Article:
Written by Prof. Dr. Ali TUREL, EECFA Turkey
Turkish construction is in crisis in more fronts. High interest rates due to high inflation cloud the situation of construction players. As well as this, high negative real housing price changes with real construction costs being in positive numbers are creating adverse market conditions for housebuilders. Construction companies active in civil engineering have decreasing workloads due to the October 2018 presidential decree not to tender new projects except for priority ones and due to the reduced available central and local budgets for projects this year. The construction sector in Turkey is seeking ways to come out of this crunch.
How it all started
The colossal devaluation of the Turkish Lira, having started in November 2016, shook Turkey’s construction industry in August 2018. Even though construction costs and interest rates increased against the backdrop of rising exchange rates in 2017, there were exceptional historical peaks in construction and occupancy permits that year. The crisis hit in 2018 with construction permits in floor areas being almost half of the permits of 2017. Occupancy permits went up by 5% in floor areas though, due to the large backlogs of construction in almost every sector. Housing sales also climbed 5% and amounted to 1,409 million by end 2018.
Trends similar to 2018 in building construction and occupancy permits in floor areas continued in the first quarter of 2019 with a 37.7% shrinkage in construction permits and a 29.4% rise in occupancy permits. Annual rate of change in the Building Construction Cost Index decreased from 28.11% in January 2019 to 25.45% in May 2019. Since rates of change in Consumer Price Index were 20.35% and 18.71%, respectively, real rises in building construction cost in the same two months were a respective 6.4% and 5.7%.
Civil engineering projects have been battered by the presidential decree issued in October 2018 requiring all ministries not to tender new projects except for priority ones, on the one hand, and by the lower allocated budget for projects to central and local governments in 2019 than in the previous year, on the other. TUIK, the Turkish Statistical Institute, calculated a 10.9% drop in construction sector in the Gross Domestic Product (GDP) in the Chain Linked Volume Index in the first quarter of 2019 against the same period of 2018.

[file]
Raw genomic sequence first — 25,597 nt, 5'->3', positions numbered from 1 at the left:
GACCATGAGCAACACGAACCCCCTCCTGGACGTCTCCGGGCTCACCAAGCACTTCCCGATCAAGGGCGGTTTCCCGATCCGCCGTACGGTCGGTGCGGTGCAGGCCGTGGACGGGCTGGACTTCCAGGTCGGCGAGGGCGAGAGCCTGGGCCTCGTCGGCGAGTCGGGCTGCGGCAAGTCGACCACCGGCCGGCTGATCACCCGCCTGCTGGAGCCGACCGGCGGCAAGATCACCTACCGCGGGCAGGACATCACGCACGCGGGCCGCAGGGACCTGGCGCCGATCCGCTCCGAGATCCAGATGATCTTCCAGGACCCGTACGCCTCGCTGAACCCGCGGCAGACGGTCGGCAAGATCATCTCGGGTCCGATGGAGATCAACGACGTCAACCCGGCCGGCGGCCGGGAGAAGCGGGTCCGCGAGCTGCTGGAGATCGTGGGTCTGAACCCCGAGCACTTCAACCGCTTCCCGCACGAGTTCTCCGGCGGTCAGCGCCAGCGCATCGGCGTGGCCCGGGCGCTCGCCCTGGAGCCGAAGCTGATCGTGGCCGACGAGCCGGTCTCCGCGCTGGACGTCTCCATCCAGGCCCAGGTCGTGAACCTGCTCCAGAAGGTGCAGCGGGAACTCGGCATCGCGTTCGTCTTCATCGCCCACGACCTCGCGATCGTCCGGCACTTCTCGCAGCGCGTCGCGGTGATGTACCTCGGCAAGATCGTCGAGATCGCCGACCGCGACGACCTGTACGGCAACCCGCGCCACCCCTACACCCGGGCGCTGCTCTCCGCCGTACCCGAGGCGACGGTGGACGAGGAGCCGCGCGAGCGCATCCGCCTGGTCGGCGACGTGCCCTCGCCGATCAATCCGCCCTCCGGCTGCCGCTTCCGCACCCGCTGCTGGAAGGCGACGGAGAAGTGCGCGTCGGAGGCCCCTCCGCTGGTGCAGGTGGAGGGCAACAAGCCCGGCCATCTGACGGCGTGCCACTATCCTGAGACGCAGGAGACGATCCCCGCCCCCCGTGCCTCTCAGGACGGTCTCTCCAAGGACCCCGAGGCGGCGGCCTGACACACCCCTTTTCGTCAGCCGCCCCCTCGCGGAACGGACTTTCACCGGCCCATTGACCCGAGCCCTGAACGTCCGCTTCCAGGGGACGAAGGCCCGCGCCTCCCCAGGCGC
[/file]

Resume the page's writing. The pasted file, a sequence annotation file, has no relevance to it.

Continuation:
Feeling the pinch
Construction industry in Turkey is much concerned with the changes in housing prices and sales since about three quarters of building permits in Turkey are for house building. National average of the annual change in the Housing Price Index accounted for 3.60% in January 2019 and 1.57% in May 2019, implying that real annual changes in housing prices in these months were -13,9% and -14,4%, respectively. High negative real housing price changes when real construction costs are in positive numbers are unfavourable market conditions for housebuilders. Furthermore, decreasing housing sales, by 21.7% in the first 6 months of 2019 and 48.6% in June 2019 compared to the same time periods of 2018, create additional strains in the housing market.
Representatives of the housebuilding industry have recently suggested that in order to take their industry out of crisis, unsold housing, currently totalling between 800 thousand and 1 million dwelling units, should be bought by the State-Owned Assets Fund created by assembling assets of publicly owned banks and commercial institutions. This proposal appears not to be getting much public support, though.
Players in construction industry have been bemoaning high bank interest rates which are related to high inflation. Neither builders nor house buyers use much credit at high interest rates. In the first six months of 2019, mortgaged housing transactions slumped to 16.4% from 31.2% in the same period of 2018. The Central Bank of Turkey reduced its lending rate to 19.75% from 24% on 23 July 2019. During the following months banks are expected to reduce their credit interest rates as inflation also comes down to single-digit.
Recovery in civil engineering projects workload may begin in 2021 with increasing public funds. Also, rapid developments in tourism sector may necessitate the expansion of the existing infrastructure and the prompt addition of new ones. The private sector may increase their involvement in energy production projects, particularly to produce electricity from renewable sources. The Turkish Government may choose to introduce and tender new projects to be realized within the scope of the Built-Operate-Transfer deals.
In addition, the reversal of the slump in the Turkish construction sector should be related to falling inflation, stability in exchange rates and turning the GDP rate of change to positive digits.
To read more about the Turkish construction market and its forecast up to 2021, purchase the 2019 Summer EECFA Turkey Construction Forecast Report. Sample report